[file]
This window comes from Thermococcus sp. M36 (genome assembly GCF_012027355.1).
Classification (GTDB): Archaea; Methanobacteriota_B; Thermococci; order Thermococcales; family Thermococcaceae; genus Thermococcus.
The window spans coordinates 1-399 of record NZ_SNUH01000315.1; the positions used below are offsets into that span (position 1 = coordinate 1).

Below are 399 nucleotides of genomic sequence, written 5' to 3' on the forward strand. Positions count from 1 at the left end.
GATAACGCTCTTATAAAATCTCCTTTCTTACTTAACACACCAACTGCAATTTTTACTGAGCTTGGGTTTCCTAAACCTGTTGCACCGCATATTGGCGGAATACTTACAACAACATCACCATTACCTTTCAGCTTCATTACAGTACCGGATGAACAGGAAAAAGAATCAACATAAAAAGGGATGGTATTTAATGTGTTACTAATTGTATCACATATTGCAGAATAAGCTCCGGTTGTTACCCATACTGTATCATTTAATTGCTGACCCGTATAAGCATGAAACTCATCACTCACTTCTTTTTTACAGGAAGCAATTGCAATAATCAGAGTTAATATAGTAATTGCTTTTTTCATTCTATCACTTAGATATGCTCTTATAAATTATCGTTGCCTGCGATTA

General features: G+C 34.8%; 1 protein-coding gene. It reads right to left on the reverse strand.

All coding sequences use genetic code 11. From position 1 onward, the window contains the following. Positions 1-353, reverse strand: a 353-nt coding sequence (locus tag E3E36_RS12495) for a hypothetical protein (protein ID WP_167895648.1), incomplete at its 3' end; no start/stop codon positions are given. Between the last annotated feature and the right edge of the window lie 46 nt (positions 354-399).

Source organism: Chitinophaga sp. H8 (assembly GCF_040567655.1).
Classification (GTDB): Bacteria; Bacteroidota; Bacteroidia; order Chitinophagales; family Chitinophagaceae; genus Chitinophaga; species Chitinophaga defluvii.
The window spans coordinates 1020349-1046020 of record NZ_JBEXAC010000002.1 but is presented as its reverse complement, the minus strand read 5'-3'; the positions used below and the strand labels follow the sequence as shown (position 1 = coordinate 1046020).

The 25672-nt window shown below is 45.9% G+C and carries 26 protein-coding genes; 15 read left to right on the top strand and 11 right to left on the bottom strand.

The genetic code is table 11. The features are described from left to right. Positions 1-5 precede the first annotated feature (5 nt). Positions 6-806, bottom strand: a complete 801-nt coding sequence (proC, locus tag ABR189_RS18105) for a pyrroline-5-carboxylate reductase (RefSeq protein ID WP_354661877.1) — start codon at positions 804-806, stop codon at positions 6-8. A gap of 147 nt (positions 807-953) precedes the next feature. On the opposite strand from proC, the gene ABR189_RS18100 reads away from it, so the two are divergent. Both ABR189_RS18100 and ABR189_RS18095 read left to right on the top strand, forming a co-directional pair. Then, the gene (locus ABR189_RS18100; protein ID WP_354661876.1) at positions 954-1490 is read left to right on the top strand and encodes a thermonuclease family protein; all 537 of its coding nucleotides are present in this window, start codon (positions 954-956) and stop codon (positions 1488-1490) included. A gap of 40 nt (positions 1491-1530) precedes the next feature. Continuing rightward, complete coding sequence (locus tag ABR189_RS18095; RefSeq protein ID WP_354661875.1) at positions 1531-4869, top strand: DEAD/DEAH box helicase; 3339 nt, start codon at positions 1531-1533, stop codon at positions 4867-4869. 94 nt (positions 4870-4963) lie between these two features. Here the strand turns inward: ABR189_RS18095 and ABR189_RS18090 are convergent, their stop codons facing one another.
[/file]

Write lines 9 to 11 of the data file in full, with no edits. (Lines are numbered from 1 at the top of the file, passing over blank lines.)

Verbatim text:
Classification (GTDB): Bacteria; Bacteroidota; Bacteroidia; order Chitinophagales; family Chitinophagaceae; genus Chitinophaga; species Chitinophaga defluvii.
The window spans coordinates 1020349-1046020 of record NZ_JBEXAC010000002.1 but is presented as its reverse complement, the minus strand read 5'-3'; the positions used below and the strand labels follow the sequence as shown (position 1 = coordinate 1046020).

The 25672-nt window shown below is 45.9% G+C and carries 26 protein-coding genes; 15 read left to right on the top strand and 11 right to left on the bottom strand.